By Anne McArdle et al.
Chronic fatigue syndrome (CFS) is a severely debilitating and complex illness of uncertain cause, characterised by prolonged, fatigue triggered by minimal activity. There is evidence that CFS is associated with chronic inflammation. Studies have shown that plasma levels of cytokines are chronically modified in patients with CFS. This study examined physiological, subjective and cognitive factors associated with plasma cytokine concentrations in a cohort of 92 patients compared with age and sex matched healthy controls. A sub-group of patients and healthy controls (HCs) also underwent more detailed analyses of muscle function, cytokine production and cognitive function. Patients were diagnosed with CFS if they met the Oxford criteria for Chronic Fatigue Syndrome and recommended NICE guidelines. Patients completed a number of validated questionnaires including the Chalder Fatigue Questionnaire (CFQ) which is considered a valid and reliable measure of fatigue in patients with CFS.
Patients with CFS demonstrated a characteristic significant reduction in Maximal Voluntary Contraction Force compared with HCs. Data on plasma concentrations of 27 pro- and anti-inflammatory cytokines were analysed using multiple or logistic regression with age and sex which were significant covariates included in each model. CFS was strongly associated with a limited number of cytokines. Diagnosis of CFS was associated with increased plasma contents of MIP-1a, MIP-1b and RANTES (p<0.05) and marginally with Eotaxin (p=0.07) when modelled individually. MVC and self-reported fatigue both showed particularly strong associations with plasma IP-10 concentrations. Muscle content of IP-10 mRNA was significantly elevated, suggesting that, at least in part, muscle was a source of this IP-10 but not the other cytokines. Pairwise associations between MVC and cytokines demonstrated that the reduced MVC seen in patients with CFS was strongly associated with plasma levels of IP-10, TNF-α and IL-5. Further analyses revealed strong correlations between plasma RANTES and eotaxin levels and poorer verbal recall and RTs of patients with CFS. The consistent association of IP-10 with the physiological features and of RANTES and eotaxin with the cognitive features of CFS provides compelling evidence for a role of these cytokine/chemokines in the physiological and cognitive pathology of CFS.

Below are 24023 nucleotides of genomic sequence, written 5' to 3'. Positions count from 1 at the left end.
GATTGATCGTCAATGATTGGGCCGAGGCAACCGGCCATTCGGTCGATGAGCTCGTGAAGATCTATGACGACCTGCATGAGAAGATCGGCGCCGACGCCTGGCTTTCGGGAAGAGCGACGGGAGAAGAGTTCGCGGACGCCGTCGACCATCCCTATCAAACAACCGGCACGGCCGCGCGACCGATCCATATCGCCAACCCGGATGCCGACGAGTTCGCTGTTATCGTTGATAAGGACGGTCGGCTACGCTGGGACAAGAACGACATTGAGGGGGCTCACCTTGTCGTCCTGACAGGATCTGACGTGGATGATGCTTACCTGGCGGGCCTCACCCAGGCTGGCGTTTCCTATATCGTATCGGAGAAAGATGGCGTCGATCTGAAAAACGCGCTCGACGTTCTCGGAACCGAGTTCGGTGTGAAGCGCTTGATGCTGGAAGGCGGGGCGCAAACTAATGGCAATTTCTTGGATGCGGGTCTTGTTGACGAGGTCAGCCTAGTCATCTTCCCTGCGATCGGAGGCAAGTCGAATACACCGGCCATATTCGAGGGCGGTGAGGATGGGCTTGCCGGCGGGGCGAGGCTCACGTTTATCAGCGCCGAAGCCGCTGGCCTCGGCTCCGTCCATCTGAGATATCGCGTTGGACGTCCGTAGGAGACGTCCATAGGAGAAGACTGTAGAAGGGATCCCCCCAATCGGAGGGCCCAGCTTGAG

This work was funded by the Medical Research Council.
Source: Anne McArdle, Arief Gusnanto, Kate Earl, George Sakellariou, Clare Lawton, Daniel Owens, Graeme Close, Michael Beadsworth and Louise Dye. The role of IP-10 in Chronic Fatigue Syndrome. April 2017, The FASEB Journal, vol. 31 no. 1 Supplement lb789.